I suppose there are two things that spring to mind when we first approach Yuck. The first being, of course, the BBC's Sound Of 2011 list, and the second is Cajun Dance Party. We all know it’s never fair to tackle an album with any expectations, but we also all know that it’s almost impossible not to, especially when hype is already circulating. The Sound of 2011 list has been a great cause of debate this year, and the way it seems to allocate hype to bands almost at random doesn’t seem logical.
Now that’s all out the way we can ask, how good a record is this? And, just as my opinion is blurred before I press play, so it still is when I press eject. This is a good album, but it's also unexciting and predictable. Above anything else, its nice to spend some time listening to a guitar band again. When sub genres like post-dubstep seem to be hogging all the room for creative invention, Yuck are carving their own space for six-stringed nostalgia. And nostalgia is exactly what it is, because as soon as we listen to this record, the early nineties indie influences, such as Pavement, are plentiful. The problem is Yuck make heaps of songs that would later become your favourites, but none that you’d hear on the radio and scribble down the name of.
In the context of the album, however, opening track ’Get Away’ successfully grabs our attention. The song launches straight into the heart of Yuck and conveys at once the ideas the band are playing with; catchy indie anthems with air-guitar worthy choruses. In fact, the whole of the first half of this album beholds pretty upbeat guitar tunes (tracks including ‘The Wall’, ’Shook Down’ and ‘Holing Out’), each with its own charm and personality.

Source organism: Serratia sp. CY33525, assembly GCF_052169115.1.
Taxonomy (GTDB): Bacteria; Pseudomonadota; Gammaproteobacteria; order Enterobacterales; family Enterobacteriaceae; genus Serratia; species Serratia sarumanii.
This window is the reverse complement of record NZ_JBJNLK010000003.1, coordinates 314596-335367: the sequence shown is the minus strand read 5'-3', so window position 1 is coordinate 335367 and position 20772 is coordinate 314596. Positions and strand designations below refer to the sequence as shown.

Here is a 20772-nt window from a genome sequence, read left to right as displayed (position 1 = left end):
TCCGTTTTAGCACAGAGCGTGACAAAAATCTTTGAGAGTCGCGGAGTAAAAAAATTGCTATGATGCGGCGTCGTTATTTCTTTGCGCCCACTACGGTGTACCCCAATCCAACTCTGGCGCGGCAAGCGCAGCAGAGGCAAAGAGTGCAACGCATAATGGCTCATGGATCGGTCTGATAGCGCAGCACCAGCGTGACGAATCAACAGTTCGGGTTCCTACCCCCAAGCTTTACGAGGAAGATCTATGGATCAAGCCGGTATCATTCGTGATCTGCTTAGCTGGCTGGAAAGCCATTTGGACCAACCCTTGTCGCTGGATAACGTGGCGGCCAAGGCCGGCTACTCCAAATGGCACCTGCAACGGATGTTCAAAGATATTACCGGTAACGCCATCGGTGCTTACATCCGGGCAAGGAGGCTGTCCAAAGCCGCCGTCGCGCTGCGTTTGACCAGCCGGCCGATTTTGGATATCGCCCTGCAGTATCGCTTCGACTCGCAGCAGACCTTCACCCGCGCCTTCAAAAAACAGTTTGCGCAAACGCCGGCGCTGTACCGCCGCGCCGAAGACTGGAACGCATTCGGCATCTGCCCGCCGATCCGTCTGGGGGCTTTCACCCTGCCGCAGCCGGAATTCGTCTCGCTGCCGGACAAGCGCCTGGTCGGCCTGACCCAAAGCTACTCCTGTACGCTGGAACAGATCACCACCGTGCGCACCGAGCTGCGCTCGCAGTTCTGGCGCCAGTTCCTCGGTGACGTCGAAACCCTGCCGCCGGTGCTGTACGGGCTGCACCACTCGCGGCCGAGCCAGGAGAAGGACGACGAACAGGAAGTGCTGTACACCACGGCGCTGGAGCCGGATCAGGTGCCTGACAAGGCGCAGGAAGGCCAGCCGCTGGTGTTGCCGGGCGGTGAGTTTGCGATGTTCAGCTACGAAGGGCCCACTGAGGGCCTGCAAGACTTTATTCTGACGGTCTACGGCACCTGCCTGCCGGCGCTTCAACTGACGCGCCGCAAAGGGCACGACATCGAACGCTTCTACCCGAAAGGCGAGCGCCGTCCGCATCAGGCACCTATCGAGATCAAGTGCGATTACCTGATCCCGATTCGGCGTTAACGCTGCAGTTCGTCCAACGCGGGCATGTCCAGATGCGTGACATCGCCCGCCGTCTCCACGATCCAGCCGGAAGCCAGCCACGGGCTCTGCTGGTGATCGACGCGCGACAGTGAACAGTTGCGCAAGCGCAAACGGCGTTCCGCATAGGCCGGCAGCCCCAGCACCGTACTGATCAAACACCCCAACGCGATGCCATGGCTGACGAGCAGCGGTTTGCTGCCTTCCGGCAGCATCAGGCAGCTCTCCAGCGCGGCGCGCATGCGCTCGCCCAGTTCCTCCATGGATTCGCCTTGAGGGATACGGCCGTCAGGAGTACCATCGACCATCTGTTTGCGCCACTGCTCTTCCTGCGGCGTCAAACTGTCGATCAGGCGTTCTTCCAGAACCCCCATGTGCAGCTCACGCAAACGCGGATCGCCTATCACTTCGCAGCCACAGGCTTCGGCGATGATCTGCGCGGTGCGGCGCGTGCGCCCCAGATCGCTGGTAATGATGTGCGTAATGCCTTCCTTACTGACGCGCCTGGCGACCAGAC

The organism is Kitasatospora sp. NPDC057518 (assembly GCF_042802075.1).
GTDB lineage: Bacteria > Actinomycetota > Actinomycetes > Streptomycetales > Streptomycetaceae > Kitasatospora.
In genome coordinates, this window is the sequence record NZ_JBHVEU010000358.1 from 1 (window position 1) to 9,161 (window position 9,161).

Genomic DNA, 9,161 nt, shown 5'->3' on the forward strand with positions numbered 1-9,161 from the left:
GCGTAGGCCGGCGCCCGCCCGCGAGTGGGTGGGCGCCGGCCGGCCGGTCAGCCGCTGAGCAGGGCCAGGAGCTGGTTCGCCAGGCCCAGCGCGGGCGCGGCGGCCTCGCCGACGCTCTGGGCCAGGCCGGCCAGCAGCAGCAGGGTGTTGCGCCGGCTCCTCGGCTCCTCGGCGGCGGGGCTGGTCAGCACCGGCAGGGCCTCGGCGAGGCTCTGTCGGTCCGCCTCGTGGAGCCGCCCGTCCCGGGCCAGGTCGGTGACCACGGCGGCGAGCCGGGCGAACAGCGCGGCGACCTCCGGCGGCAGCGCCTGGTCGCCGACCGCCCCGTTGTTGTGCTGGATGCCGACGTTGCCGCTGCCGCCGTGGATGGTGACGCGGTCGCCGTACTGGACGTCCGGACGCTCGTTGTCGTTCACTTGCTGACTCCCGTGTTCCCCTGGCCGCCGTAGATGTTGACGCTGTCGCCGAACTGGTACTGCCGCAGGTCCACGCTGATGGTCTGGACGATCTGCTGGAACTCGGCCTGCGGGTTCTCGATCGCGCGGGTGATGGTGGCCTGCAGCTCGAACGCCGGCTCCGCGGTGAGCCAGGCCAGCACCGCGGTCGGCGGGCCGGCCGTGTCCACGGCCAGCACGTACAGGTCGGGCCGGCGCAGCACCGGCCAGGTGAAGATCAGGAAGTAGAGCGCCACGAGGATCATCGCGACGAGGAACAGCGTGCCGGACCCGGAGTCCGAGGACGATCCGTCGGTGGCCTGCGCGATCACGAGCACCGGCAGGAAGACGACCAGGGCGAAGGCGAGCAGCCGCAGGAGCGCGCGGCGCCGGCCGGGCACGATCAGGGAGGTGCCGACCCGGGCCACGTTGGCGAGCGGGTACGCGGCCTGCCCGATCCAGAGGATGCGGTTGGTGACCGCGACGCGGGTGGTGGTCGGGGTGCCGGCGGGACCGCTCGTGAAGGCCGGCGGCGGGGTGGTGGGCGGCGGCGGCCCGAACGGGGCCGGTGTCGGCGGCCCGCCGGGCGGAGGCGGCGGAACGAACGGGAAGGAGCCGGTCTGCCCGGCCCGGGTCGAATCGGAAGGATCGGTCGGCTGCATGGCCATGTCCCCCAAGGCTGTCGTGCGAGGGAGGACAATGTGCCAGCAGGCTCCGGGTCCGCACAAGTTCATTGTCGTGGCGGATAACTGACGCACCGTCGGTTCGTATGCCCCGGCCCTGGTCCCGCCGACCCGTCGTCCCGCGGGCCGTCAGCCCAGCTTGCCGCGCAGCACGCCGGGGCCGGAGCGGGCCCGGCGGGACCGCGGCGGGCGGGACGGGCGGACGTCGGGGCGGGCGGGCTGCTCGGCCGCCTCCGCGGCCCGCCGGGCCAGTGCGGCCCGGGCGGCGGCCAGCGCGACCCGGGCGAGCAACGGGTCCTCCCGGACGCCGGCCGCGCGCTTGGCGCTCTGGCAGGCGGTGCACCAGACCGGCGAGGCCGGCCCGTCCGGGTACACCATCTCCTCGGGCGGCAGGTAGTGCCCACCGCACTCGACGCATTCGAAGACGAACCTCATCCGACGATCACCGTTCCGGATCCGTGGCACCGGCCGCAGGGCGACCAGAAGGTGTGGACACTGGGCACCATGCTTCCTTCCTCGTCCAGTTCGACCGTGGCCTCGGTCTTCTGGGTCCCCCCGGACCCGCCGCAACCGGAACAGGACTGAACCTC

‘Suicide Policemen’ breaks this up, introducing the albums first (but certainly not last) acoustic guitar appearance. The song probably has the band's most interesting lyrics, which pose the question, ‘If you have another drag of that cigarette would it be so bad?’ ‘Suicide Policeman’ proves that Yuck have the ability to write mature music and an understanding of what contemporary, as well as early nineties, indie albums need to function. ‘Georgia’ follows this, and is the bands closest thing to a indie club hit. Yuck perhaps don’t quite achieve this, at times the lyrics fall just below coherence, but maybe its “failure” to reach this status isn’t a bad thing?
With the exception of ‘Operation’, the latter half of this debut takes a step towards more melodic pop songs, resulting in tracks that ultimately blend into one, bringing very little else to the table. The best of this bunch is ‘Sunday’ which sums up what these later tunes are getting at, and does it very well. Again we are filled with nostalgia, feeling like we’ve heard it long before, somewhere on a summer's afternoon.
Finally, concluding track ‘Rubber’ is by far the bands most ambitious and most exciting. Over the course of the seven minutes the song gently builds, encompassing everything the album has suggested beforehand. The repetition works well, and by the time the guitars are being smashed, we are fully engrossed. More than anything else, ‘Rubber’ certainly has the most potential to become the anthem this band seem to desperate to try and create.
So as you can see, Yuck is a difficult album to pin down. This is not because there are too many ideas floating around, or because the band don’t know what they want, but simply because it’s good, but also kind of not good. It’s uneventful and unoriginal, and at times even quite boring. But they are solid, well structured songs. They are catchy and, individually, enjoyable. In fact most of these songs, on their own are pretty good, but when combined together in one album, they struggle to hold their own, and eventually get lost within themselves.